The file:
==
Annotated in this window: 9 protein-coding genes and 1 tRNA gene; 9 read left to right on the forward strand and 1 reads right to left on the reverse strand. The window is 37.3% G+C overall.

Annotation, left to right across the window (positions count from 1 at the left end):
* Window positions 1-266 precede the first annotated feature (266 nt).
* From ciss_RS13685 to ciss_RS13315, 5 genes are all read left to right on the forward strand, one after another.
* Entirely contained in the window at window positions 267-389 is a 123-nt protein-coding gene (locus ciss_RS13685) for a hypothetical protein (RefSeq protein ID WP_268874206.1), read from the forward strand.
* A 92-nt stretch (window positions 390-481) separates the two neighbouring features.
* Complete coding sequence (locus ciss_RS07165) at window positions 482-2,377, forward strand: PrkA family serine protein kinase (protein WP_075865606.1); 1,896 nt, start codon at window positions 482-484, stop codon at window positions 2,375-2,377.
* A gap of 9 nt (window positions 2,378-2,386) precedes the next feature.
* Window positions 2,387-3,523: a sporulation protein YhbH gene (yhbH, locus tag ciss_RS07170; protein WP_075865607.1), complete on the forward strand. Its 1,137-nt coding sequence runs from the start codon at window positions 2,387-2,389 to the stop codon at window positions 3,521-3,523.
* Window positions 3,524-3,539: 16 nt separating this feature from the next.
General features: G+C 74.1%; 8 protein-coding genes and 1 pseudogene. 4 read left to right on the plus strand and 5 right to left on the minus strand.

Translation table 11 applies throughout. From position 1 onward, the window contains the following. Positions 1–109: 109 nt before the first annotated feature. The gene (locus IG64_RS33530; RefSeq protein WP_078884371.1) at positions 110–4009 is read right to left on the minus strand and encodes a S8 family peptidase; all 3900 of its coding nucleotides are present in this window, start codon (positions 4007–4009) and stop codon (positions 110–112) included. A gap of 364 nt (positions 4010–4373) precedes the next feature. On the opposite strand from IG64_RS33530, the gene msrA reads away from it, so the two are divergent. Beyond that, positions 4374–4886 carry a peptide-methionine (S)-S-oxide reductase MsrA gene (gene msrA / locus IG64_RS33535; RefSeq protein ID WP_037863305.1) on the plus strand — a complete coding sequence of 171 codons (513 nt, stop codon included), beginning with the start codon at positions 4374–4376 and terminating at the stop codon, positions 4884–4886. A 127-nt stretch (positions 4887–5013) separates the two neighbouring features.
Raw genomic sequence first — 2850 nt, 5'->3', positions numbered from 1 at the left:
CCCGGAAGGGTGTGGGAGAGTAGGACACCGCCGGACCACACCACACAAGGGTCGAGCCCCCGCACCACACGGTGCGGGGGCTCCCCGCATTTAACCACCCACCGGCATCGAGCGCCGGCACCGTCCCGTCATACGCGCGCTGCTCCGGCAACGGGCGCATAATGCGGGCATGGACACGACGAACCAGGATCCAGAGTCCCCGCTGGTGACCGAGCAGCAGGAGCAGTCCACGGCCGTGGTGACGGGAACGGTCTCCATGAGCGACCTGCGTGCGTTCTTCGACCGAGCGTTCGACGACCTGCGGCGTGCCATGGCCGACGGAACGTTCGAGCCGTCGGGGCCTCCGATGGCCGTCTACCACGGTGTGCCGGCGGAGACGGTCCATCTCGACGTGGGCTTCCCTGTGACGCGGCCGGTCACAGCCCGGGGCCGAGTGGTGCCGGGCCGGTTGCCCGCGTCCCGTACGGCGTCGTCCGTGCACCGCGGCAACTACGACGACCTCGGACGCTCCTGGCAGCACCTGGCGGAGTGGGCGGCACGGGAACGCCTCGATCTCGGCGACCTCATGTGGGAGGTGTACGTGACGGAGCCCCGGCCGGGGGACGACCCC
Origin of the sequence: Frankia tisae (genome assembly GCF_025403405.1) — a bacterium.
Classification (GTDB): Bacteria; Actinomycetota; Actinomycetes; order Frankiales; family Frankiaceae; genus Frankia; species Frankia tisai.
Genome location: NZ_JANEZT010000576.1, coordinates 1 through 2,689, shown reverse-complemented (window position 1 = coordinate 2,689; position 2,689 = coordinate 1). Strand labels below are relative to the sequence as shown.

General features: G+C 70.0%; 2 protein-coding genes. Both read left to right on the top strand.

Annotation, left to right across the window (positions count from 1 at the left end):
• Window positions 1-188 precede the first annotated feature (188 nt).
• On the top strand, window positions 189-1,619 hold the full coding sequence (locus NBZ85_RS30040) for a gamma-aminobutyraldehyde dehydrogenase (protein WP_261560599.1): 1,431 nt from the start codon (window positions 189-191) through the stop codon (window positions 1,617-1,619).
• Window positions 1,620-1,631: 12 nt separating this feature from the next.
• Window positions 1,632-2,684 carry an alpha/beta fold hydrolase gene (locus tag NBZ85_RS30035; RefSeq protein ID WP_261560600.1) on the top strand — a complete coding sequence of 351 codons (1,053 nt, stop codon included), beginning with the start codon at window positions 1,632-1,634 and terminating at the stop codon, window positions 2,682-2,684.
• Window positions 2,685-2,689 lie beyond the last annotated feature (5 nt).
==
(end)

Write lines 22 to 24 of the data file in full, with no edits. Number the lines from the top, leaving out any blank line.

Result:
• Window positions 1,620-1,631: 12 nt separating this feature from the next.
• Window positions 1,632-2,684 carry an alpha/beta fold hydrolase gene (locus tag NBZ85_RS30035; RefSeq protein ID WP_261560600.1) on the top strand — a complete coding sequence of 351 codons (1,053 nt, stop codon included), beginning with the start codon at window positions 1,632-1,634 and terminating at the stop codon, window positions 2,682-2,684.
• Window positions 2,685-2,689 lie beyond the last annotated feature (5 nt).